Saxophonist Eric Alexander is a musician who has, to my ears, has absorbed a myriad of influences and truly found his own sound.  Critics may point to his slew of recordings as a leader (34 in 21 years) or his work in One For All (17 CDs in 16 years) and say he rarely steps outside his comfort zone - I say "so what?"  If you pay close attention to his playing, his choice of material and the arrangements, what stands out is his consistency and lack of cliche (not easy for a tenor saxophonist playing "mainstream" jazz.

"Touching" (HighNote Records) is CD #35 and features his long-time associates John Webber (bass), Joe Farnsworth (drums) and the irrepressible Harold Mabern on piano (who never allows this music to become maudlin or predictable.) The program, all ballads per request of Executive Producer Joe Fields, ranges from works by Michel LeGrand to John Coltrane to the r'n'b classic "Oh Girl."  Typical to their personal traditions, Alexander and Mabern (who first encountered the saxophonist as a student over 2 decades ago), the material and arrangements are anything but staid. "Central Park West", the beautiful Coltrane melody, has a pleasing "soul music" feel (although the bass solo seems out of place) and Alexander truly digs into his solo. "I'm Glad There is You" is from the pen of Jimmy Dorsey has been recorded by a slew of artists.  After a long reading of the theme, Mabern steps out over Farnsworth's classy brush work and delivers a joyful and playful solo.  Alexander's solo is also playful but really builds off the melody.  "Gone Too Soon", first recorded by Dionne Warwick in 1983 and made even more popular by Michael Jackson in 1991 (the song appears on the "Dangerous" album), is a lovely piece; Alexander finds the emotional heart of the piece and plays without over-sentimentalizing the music.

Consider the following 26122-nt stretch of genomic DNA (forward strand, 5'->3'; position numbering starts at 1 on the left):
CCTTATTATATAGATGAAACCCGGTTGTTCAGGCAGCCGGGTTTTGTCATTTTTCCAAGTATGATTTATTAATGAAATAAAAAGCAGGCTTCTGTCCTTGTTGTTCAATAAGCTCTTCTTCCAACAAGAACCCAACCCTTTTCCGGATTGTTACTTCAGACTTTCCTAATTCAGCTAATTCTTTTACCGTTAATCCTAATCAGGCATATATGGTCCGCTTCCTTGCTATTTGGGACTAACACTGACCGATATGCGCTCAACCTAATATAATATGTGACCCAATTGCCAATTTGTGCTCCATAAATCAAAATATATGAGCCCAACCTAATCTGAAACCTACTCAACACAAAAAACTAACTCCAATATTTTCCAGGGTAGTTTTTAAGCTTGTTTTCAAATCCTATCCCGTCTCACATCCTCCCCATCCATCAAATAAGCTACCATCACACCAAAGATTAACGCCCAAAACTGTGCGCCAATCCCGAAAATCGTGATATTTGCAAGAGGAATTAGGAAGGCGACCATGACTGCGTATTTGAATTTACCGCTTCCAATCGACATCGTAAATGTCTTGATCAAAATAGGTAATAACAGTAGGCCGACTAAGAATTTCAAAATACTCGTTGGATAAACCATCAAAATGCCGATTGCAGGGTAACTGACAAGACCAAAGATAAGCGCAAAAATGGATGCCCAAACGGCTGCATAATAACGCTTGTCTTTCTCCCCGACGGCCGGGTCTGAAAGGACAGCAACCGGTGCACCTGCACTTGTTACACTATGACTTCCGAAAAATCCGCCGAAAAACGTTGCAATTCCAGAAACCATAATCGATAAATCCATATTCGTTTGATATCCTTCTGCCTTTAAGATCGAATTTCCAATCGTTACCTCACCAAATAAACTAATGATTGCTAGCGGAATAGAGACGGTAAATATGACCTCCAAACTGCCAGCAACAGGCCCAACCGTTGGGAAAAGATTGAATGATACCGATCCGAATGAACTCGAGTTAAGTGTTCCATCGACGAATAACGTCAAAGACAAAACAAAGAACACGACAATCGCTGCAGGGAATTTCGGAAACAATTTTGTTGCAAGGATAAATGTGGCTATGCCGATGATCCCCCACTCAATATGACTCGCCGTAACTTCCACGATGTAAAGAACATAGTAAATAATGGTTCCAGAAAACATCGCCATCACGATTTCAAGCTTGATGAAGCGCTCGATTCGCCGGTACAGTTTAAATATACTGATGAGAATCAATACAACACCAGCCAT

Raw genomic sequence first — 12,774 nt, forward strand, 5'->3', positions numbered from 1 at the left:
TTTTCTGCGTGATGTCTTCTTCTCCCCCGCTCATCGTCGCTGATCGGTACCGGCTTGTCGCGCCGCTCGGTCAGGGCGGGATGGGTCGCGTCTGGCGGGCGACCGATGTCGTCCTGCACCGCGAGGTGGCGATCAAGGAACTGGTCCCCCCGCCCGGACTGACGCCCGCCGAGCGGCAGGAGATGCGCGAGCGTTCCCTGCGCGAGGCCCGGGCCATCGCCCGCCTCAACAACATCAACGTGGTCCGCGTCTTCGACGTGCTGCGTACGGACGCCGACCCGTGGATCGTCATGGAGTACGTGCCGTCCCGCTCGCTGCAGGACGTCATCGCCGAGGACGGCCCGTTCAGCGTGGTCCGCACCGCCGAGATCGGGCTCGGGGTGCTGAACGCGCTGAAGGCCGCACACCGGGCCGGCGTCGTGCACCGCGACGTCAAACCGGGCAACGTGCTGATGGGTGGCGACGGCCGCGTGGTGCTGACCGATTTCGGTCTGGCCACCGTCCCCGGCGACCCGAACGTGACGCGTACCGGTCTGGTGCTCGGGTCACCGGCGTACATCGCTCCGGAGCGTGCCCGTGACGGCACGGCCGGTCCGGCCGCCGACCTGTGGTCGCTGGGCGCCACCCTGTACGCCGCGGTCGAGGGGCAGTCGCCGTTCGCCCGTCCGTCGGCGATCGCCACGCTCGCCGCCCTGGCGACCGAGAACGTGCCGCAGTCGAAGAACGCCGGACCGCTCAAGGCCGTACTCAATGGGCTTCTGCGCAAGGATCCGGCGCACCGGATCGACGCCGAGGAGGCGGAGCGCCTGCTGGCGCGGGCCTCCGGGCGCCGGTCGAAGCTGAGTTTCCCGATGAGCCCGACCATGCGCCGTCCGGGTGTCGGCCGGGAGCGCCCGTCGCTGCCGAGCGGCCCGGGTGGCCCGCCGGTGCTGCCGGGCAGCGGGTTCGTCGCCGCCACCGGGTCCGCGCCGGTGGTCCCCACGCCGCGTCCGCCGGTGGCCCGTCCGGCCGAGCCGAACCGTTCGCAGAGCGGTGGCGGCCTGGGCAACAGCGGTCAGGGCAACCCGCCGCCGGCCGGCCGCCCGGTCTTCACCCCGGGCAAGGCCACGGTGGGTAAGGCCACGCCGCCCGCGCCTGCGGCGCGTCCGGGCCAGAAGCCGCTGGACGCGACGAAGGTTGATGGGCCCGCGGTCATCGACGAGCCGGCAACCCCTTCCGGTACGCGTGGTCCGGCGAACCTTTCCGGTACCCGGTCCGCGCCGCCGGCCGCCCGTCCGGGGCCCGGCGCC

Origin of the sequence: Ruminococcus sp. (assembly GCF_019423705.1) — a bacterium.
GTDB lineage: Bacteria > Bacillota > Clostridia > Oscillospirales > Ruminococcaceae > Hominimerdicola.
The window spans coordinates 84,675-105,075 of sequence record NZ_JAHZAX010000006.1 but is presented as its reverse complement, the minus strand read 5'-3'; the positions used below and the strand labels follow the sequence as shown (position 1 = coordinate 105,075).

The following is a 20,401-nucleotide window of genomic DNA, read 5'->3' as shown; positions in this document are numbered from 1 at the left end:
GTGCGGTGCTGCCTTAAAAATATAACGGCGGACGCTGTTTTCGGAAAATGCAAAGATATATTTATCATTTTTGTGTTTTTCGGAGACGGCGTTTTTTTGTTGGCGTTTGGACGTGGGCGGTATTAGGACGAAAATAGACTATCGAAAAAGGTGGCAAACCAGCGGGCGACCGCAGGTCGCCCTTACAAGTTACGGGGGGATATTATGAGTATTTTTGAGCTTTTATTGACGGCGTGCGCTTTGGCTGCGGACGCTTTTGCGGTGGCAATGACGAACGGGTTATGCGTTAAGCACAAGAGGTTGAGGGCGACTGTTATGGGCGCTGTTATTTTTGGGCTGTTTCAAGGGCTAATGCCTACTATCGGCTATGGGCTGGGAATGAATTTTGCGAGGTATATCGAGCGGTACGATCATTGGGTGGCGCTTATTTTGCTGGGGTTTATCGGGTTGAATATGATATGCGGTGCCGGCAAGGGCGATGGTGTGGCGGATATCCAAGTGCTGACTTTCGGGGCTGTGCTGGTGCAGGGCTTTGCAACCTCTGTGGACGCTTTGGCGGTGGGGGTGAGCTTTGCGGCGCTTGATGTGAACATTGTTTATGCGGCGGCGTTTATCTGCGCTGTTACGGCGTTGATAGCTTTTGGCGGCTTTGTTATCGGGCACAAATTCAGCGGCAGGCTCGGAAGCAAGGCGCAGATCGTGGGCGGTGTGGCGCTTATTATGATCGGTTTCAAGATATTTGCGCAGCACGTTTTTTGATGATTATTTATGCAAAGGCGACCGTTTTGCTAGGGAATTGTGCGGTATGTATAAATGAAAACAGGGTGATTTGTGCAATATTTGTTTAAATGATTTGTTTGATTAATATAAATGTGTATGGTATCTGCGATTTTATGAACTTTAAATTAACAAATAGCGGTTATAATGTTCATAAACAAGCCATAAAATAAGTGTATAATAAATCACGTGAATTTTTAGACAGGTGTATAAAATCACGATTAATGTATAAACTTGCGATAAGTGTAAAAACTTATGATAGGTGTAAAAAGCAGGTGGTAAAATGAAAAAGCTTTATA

One of the highlights of the recording is the piano/saxophone duet on "Dinner for One Please James", a piece long associated with Nat "King" Cole.  Mabern's stride-like piano backing is the perfect accompaniment for the saxophonist's handsome and, yes, playful romp through the verses.

Recorded by legendary engineer Rudy Van Gelder in his classic New Jersey studios, "Touching" has much to recommend it to the fan of good music (although the mix tends to be obscure Webber's bass lines in the favor of Farnsworth's drums and cymbals.)  Messrs. Alexander and Mabern make these songs come alive by respecting the melody and injecting their improvisatory spirit.  For a taste of this music, go to